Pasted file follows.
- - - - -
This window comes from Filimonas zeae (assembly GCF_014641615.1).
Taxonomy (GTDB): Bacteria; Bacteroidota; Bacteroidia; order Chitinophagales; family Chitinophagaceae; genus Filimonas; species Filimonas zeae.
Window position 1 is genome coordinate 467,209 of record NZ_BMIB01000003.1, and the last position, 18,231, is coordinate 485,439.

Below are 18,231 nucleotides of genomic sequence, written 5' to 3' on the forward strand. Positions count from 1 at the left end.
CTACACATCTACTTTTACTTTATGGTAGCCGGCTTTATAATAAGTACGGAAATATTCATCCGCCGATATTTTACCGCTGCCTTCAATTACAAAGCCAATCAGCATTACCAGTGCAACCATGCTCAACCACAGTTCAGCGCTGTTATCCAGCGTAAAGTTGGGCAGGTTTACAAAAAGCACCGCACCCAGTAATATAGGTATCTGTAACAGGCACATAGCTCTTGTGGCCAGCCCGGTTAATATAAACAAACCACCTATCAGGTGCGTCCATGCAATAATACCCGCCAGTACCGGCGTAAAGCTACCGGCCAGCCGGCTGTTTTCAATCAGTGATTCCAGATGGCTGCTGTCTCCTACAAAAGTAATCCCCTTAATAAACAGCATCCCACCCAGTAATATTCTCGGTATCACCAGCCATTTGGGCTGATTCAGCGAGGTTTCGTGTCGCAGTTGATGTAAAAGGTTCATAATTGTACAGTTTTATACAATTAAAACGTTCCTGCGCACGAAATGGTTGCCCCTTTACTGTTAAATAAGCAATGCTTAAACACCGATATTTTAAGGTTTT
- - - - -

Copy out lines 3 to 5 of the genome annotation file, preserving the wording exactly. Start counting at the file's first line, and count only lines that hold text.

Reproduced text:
Window position 1 is genome coordinate 467,209 of record NZ_BMIB01000003.1, and the last position, 18,231, is coordinate 485,439.

Below are 18,231 nucleotides of genomic sequence, written 5' to 3' on the forward strand. Positions count from 1 at the left end.
CTACACATCTACTTTTACTTTATGGTAGCCGGCTTTATAATAAGTACGGAAATATTCATCCGCCGATATTTTACCGCTGCCTTCAATTACAAAGCCAATCAGCATTACCAGTGCAACCATGCTCAACCACAGTTCAGCGCTGTTATCCAGCGTAAAGTTGGGCAGGTTTACAAAAAGCACCGCACCCAGTAATATAGGTATCTGTAACAGGCACATAGCTCTTGTGGCCAGCCCGGTTAATATAAACAAACCACCTATCAGGTGCGTCCATGCAATAATACCCGCCAGTACCGGCGTAAAGCTACCGGCCAGCCGGCTGTTTTCAATCAGTGATTCCAGATGGCTGCTGTCTCCTACAAAAGTAATCCCCTTAATAAACAGCATCCCACCCAGTAATATTCTCGGTATCACCAGCCATTTGGGCTGATTCAGCGAGGTTTCGTGTCGCAGTTGATGTAAAAGGTTCATAATTGTACAGTTTTATACAATTAAAACGTTCCTGCGCACGAAATGGTTGCCCCTTTACTGTTAAATAAGCAATGCTTAAACACCGATATTTTAAGGTTTT